Once MtScript is installed on your system, you can run it by simply typing the following on the command line:mtscript
This command invokes MtScript for a new (untitled) text. Until the user chooses the language in which to begin typing (see below), the language is initially set to <unknown>.
If you want to start with a particular language, type:mtscript -lang <language_code>
Here, the language is initially set to <language_code> instead of <unknown>, thus invoking the appropriate language rules and character set. For example, the commandmtscript -lang fr
opens a new file and invokes the language rules and character set for French.
See the list of language codes for the languages currently supported.
When a text is created with MtScript, all of the information concerning the languages associated with portions of the text is stored in a corresponding "style file"). To edit a file previously created with MtScript and automatically load its style file, type:mtscript <file_name>
Note that the -lang option is not valid when calling up an MtScript file.
If the text stored in <file_name> was not created with MtScript (and therefore has no associated style file), the text can be loaded into MtScript with the commandmtscript <file_name>Initially, the language is set to <unknown> for the entire text. Once loaded, the user can change the language for the entire text or portions of it by selecting the appropriate zone and choosing the desired language. The -lang option may be used when calling up a non-MtScript file:mtscript -lang <language_code> <file_name>
This sets the language of the entire text initially to <language_code>.
The following options are available:
- displays the version number
- sets the display of all languages to black and white: useful on monochrome screens or for people with vision problems
- -visual staticgray | grayscale | staticcolor |
- pseudocolor | truecolor | directcolor
sets the type of display on color or grayscale monitors: see the X11 documentation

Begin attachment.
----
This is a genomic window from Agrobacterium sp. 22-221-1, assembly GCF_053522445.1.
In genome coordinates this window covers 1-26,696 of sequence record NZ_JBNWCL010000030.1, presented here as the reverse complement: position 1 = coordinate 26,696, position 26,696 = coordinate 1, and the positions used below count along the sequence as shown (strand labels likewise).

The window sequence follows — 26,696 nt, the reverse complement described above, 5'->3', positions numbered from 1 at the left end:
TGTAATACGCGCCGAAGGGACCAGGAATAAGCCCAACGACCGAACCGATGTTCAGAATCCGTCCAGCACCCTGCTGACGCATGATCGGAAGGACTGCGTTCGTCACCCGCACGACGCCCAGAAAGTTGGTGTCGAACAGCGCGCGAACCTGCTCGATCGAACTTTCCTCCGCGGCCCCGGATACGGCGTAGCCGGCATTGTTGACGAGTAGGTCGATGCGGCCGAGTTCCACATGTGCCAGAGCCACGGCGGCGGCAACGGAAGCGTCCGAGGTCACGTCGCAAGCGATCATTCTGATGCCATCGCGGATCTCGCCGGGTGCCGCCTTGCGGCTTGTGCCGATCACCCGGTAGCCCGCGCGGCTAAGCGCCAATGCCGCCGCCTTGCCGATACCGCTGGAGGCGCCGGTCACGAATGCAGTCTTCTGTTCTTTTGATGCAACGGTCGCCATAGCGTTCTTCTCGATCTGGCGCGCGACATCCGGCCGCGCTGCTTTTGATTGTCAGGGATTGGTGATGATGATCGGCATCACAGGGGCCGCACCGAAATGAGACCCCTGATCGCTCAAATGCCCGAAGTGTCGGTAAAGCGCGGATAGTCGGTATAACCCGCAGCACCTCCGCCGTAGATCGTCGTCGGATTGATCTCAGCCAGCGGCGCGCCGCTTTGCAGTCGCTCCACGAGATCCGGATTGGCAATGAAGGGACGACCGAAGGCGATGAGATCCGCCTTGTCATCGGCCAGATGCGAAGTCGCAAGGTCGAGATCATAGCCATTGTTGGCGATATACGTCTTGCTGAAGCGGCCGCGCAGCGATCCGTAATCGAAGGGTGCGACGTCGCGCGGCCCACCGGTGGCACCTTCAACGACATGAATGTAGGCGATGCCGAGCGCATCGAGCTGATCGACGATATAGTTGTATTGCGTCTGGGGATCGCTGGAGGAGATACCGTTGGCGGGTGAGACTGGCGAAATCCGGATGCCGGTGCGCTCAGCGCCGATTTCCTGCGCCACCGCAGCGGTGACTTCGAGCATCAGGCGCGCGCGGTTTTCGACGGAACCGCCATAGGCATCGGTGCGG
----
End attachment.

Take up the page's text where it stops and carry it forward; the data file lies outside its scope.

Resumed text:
- -lang <lang>
- sets the initial language to <lang>, where <lang> is a language code, e.g. 'fr'
default value: 'xx' ("unknown")
- -unknown <charset>
- sets the character set of the "unknown" language to <charset>, e.g. 'iso_8859_2'
default value: 'iso_8859_1'
To choose the language in which you will enter text:
To modify the language of any previously typed portion of text:
For convenience, each language is displayed in a different color in the text (the language name appears in the same color in the Insert menu). The language-to-color mapping cannot be changed in the current version.
Typing text in many different languages based on different alphabets on a standard keyboard requires
- writing rules, i.e. special key sequences, for inputing characters with diacritics and contextual variants,
- transliteration rules, i.e. a direct mapping between keys and characters, for alphabetic languages not based on the Latin alphabet.
These rules are kept in language rule files and can be redefined by the user.
The current version of MtScript includes writing rules for several languages, for example:
The rule "a + ` = à" indicates that when the user types a immediately followed by `, an a with grave accent (à) is displayed. There is an escape mechanism which allows displaying the sequence a`, if needed.
The rule "é + BS = e" indicates that when the user enters a backspace following é, the accent is deleted first. A second backspace erases the character e itself.
The rule "s + s = ß" indicates that typing two consecutive s's results in displaying ß. The escape mechanism allows displaying two s's where needed.
This table provides two rules for the letter "sigma" in Greek, which has two different forms, depending whether it appears at the end of a word (rule "sigma + space") or inside a word (rule "sigma + any").
This table provides contextual rules for Arabic characters, most of which can be written in four different forms, depending on their position within a word: initial, internal, final, or isolated. These rules specify that when a user initially types any letter, the isolated form is first displayed. If the letter is followed by a space, it remains as such. If it is followed by a second letter, it becomes an initial form, and the second one is displayed as final, etc.